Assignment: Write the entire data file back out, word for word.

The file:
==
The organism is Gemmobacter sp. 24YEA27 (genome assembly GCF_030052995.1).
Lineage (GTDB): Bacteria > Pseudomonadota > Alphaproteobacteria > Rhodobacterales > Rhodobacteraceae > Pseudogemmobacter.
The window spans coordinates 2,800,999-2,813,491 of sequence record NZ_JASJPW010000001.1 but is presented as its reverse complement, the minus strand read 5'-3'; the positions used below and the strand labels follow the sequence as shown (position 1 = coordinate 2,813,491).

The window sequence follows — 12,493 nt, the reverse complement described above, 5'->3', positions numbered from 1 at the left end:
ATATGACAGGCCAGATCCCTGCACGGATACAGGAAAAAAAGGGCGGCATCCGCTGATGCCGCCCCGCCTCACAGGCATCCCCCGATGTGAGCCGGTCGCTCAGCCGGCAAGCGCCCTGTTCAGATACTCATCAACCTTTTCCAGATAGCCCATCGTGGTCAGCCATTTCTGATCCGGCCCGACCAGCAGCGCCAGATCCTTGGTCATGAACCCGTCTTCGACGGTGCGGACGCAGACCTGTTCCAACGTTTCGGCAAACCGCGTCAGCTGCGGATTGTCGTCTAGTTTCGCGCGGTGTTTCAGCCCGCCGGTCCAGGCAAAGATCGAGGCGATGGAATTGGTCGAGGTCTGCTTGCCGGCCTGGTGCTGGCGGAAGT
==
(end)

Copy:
The organism is Gemmobacter sp. 24YEA27 (genome assembly GCF_030052995.1).
Lineage (GTDB): Bacteria > Pseudomonadota > Alphaproteobacteria > Rhodobacterales > Rhodobacteraceae > Pseudogemmobacter.
The window spans coordinates 2,800,999-2,813,491 of sequence record NZ_JASJPW010000001.1 but is presented as its reverse complement, the minus strand read 5'-3'; the positions used below and the strand labels follow the sequence as shown (position 1 = coordinate 2,813,491).

The window sequence follows — 12,493 nt, the reverse complement described above, 5'->3', positions numbered from 1 at the left end:
ATATGACAGGCCAGATCCCTGCACGGATACAGGAAAAAAAGGGCGGCATCCGCTGATGCCGCCCCGCCTCACAGGCATCCCCCGATGTGAGCCGGTCGCTCAGCCGGCAAGCGCCCTGTTCAGATACTCATCAACCTTTTCCAGATAGCCCATCGTGGTCAGCCATTTCTGATCCGGCCCGACCAGCAGCGCCAGATCCTTGGTCATGAACCCGTCTTCGACGGTGCGGACGCAGACCTGTTCCAACGTTTCGGCAAACCGCGTCAGCTGCGGATTGTCGTCTAGTTTCGCGCGGTGTTTCAGCCCGCCGGTCCAGGCAAAGATCGAGGCGATGGAATTGGTCGAGGTCTGCTTGCCGGCCTGGTGCTGGCGGAAGT